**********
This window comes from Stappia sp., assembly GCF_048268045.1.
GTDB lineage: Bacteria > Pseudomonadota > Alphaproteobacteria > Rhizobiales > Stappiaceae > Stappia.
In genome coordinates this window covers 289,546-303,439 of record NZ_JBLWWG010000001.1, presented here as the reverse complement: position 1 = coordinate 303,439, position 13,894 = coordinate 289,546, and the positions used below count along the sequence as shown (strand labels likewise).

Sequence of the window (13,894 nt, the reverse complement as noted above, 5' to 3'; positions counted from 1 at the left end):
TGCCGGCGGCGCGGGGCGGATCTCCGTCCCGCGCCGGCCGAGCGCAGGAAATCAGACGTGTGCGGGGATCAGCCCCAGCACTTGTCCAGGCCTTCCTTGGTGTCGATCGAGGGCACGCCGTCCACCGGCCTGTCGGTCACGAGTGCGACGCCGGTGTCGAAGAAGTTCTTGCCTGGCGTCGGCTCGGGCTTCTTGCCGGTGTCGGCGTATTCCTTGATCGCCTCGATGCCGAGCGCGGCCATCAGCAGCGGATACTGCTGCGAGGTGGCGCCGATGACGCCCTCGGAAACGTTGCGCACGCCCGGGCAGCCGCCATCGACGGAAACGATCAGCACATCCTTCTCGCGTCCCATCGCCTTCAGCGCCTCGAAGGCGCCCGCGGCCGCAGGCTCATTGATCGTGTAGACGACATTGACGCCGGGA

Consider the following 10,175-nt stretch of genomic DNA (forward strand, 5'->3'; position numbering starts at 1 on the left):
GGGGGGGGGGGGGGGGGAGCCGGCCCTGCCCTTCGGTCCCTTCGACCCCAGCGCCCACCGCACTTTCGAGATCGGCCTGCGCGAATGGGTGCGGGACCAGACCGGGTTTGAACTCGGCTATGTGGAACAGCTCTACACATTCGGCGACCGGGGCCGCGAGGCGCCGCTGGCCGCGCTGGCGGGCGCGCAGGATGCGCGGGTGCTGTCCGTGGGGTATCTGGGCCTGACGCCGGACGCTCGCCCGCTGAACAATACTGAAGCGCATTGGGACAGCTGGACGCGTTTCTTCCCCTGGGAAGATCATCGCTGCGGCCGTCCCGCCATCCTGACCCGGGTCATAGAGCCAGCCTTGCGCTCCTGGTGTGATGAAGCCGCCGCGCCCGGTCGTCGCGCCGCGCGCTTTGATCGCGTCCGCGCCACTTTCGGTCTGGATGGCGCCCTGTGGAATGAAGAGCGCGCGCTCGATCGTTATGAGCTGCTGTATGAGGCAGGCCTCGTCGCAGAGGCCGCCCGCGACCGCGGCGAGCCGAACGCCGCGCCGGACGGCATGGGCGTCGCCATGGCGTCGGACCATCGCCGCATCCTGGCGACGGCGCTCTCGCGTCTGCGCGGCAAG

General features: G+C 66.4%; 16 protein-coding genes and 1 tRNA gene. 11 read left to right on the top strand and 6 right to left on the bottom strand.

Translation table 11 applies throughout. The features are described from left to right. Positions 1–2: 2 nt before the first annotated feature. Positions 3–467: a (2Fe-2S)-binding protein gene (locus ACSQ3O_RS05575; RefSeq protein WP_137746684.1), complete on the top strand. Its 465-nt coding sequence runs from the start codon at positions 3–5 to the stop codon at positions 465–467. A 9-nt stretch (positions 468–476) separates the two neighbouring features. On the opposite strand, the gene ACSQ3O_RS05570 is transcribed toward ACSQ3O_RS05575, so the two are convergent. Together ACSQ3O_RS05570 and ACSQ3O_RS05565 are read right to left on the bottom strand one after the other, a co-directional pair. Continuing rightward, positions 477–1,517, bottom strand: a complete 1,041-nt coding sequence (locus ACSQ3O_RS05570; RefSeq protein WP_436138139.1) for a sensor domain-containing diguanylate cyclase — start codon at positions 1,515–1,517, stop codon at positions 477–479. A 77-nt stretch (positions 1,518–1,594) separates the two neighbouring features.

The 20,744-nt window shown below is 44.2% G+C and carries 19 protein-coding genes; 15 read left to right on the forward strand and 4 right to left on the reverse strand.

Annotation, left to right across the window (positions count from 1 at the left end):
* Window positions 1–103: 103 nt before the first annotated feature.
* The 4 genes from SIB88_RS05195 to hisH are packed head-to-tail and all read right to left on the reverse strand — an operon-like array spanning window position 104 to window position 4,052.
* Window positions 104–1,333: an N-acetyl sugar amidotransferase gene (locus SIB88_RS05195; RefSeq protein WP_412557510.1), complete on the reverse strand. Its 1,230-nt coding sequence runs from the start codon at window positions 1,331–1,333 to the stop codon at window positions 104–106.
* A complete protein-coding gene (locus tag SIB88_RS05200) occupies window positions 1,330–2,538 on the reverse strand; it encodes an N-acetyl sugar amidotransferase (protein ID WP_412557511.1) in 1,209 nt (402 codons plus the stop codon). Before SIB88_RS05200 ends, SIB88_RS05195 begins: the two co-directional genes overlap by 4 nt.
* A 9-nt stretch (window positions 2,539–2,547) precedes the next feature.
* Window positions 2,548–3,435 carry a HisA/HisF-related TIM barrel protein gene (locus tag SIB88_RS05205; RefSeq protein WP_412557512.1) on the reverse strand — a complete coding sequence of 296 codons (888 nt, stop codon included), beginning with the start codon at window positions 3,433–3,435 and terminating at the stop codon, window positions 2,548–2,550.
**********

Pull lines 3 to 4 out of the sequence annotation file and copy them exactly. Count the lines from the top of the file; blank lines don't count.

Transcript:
In genome coordinates this window covers 289,546-303,439 of record NZ_JBLWWG010000001.1, presented here as the reverse complement: position 1 = coordinate 303,439, position 13,894 = coordinate 289,546, and the positions used below count along the sequence as shown (strand labels likewise).

Sequence of the window (13,894 nt, the reverse complement as noted above, 5' to 3'; positions counted from 1 at the left end):